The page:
AI-ncient Pottery: Northern Arizona University Researchers Use Machine Learning to Study Distant Cultures

Chris Downum and Leszek Pawlowicz, researchers in the Department of Anthropology at Northern Arizona University, are utilizing GPU-based deep learning algorithms to classify sherds– small pieces of ancient pottery.

The more advanced modern technologies end up being, the more they can assist us comprehend the past.

They talked with NVIDIA AI Podcast host Noah Kravitz about examining sherds to find out more about American Southwest culture, circa 825 to 1300 A.D.

Key Points From This Episode:

For almost a century, archaeologists have carefully analyzed sherds to determine their time periods and cultural affiliations. Human interpretations of the very same sherd frequently vary– driven by uncertainty, simple differences in opinion and a lack of familiarity with the millions of pottery typologies that exist. Downum and Pawlowicz utilize maker finding out to help researchers and students more objectively categorize these ancient pottery pieces.
Neural networks, trained on massive image datasets of sherds that were categorized in contract with professional archaeologists, determine a sherds typology. Results are displayed with “heat maps” which highlight sections of the sherd that the AI design found most essential to its characterization.

Tweetables:

5:22]

Device knowing “includes a great deal of objectivity and dependability to the process of classifying intricate artifacts.”– Chris Downum [18:43]

You Might Also Like:

Wild Things: NVIDIAs Sifei Liu Talks 3D Reconstructions of Endangered Species

Endangered species can be challenging to study, as they are elusive and the really act of observing them can disrupt their lives. Now, researchers can take a closer look at threatened types by studying AI-generated 3D representations of them.

Waste Not, Want Not: AI Startup Opseyes Revolutionizes Wastewater Analysis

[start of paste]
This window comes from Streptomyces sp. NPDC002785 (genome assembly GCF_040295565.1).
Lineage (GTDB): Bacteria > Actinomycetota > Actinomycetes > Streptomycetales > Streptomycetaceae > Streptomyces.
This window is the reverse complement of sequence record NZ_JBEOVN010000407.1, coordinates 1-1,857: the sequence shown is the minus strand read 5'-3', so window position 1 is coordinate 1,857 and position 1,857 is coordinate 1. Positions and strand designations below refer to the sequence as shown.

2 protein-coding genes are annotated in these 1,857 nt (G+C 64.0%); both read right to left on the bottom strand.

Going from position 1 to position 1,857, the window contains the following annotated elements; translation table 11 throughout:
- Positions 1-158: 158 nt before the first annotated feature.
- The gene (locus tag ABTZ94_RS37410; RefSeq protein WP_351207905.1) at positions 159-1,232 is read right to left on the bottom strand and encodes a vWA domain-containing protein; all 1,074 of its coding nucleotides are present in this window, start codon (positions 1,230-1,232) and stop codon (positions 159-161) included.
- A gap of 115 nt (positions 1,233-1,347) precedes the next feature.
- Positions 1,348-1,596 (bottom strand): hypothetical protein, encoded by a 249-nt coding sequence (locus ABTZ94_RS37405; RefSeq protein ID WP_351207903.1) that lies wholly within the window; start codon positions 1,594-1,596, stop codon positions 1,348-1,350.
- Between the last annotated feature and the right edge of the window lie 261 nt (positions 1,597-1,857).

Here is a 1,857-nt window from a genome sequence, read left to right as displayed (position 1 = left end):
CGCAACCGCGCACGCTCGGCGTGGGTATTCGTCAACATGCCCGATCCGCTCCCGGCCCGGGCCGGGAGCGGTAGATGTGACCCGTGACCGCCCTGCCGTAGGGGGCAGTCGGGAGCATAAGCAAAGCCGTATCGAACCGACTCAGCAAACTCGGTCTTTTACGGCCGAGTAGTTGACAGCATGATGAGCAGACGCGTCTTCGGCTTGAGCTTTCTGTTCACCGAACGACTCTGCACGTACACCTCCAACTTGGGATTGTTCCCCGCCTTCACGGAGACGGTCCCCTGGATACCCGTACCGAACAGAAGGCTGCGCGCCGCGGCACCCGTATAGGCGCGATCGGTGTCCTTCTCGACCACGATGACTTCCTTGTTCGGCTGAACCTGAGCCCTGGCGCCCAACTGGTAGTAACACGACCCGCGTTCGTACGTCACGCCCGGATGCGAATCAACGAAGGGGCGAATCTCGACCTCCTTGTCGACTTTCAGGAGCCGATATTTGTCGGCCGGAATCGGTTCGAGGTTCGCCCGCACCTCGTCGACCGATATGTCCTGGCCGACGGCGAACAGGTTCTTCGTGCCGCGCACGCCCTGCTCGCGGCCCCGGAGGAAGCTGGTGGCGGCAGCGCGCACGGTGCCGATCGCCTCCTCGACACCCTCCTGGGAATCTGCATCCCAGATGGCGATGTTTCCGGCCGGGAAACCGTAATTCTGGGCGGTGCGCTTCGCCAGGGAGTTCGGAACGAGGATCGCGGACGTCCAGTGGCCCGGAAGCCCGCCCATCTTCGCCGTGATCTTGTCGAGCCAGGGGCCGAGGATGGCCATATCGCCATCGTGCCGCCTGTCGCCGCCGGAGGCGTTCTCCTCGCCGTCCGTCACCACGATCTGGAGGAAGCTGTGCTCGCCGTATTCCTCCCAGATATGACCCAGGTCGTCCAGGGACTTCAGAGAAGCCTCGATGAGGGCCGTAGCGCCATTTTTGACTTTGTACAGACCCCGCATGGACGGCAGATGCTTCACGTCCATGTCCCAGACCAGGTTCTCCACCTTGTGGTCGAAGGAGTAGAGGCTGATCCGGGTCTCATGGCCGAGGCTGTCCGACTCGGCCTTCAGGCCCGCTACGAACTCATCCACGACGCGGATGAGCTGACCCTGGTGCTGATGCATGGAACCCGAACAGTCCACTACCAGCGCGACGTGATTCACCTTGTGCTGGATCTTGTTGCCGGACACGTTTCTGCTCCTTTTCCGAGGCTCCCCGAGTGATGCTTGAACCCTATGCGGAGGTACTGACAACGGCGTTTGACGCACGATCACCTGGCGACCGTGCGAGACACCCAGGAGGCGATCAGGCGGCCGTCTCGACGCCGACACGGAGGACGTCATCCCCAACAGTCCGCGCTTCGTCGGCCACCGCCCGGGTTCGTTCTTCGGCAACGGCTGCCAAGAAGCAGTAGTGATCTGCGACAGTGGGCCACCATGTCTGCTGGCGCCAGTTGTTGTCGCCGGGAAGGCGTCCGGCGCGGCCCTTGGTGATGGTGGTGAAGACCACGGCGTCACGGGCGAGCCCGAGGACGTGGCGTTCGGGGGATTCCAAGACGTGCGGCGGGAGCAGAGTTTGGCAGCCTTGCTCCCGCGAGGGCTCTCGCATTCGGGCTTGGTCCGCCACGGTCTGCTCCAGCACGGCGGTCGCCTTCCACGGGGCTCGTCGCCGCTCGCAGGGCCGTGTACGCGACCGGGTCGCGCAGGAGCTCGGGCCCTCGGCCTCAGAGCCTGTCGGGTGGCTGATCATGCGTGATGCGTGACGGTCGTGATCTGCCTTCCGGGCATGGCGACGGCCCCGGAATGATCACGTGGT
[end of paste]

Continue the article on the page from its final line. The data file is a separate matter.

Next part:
What do radiology and wastewater share? Ideally, not much. However at startup Opseyes, creator Bryan Arndt and information researcher Robin Schlenga are using the AI reinventing medical imaging to examine wastewater samples.

Say Yes to the AI Dress: Entrepreneur Brings GPUs to Fashion

In the future imagined by Pinar Yanardag, a postdoctoral research partner at MIT Media Lab, AI will work together with human beings, not replace them. This is the principle behind her project, “How to Generate (Almost) Anything.”

Register for the AI Podcast

Get the AI Podcast through iTunes, Google Podcasts, Google Play, Castbox, DoggCatcher, Overcast, PlayerFM, Pocket Casts, Podbay, PodBean, PodCruncher, PodKicker, Soundcloud, Spotify, Stitcher and TuneIn. Drop us a note if your favorite isnt listed here.

Make the AI Podcast Better

For almost a century, archaeologists have actually carefully taken a look at sherds to determine their time durations and cultural affiliations. Human interpretations of the exact same sherd typically differ– driven by obscurity, simple distinctions in viewpoint and an absence of familiarity with the millions of pottery typologies that exist. Downum and Pawlowicz use maker learning to assist researchers and students more objectively classify these ancient pottery fragments.
At start-up Opseyes, creator Bryan Arndt and information researcher Robin Schlenga are using the AI revolutionizing medical imaging to analyze wastewater samples.

Your answers will help us make a much better podcast.

Have a couple of minutes to spare? Fill out this listener survey. Your responses will assist us make a better podcast.

Leave a Reply

Your email address will not be published. Required fields are marked *